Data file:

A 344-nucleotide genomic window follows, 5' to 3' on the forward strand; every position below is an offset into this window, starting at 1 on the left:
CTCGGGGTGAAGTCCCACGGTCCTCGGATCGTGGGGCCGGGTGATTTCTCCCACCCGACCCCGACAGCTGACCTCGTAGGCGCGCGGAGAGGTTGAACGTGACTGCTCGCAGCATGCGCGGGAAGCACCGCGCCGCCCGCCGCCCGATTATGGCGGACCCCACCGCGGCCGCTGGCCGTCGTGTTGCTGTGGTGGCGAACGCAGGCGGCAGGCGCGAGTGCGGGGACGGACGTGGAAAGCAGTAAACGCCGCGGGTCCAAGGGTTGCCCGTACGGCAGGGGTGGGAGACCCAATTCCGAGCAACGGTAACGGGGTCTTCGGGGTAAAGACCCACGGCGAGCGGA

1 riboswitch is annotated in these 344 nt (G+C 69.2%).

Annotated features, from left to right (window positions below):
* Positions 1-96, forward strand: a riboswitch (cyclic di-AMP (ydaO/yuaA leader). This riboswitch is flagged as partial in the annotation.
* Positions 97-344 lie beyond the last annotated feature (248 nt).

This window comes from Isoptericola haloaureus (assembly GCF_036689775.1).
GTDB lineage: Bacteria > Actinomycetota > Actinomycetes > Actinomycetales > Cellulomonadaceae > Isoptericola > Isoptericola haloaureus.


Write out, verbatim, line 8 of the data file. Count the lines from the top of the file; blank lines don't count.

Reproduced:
GTDB lineage: Bacteria > Actinomycetota > Actinomycetes > Actinomycetales > Cellulomonadaceae > Isoptericola > Isoptericola haloaureus.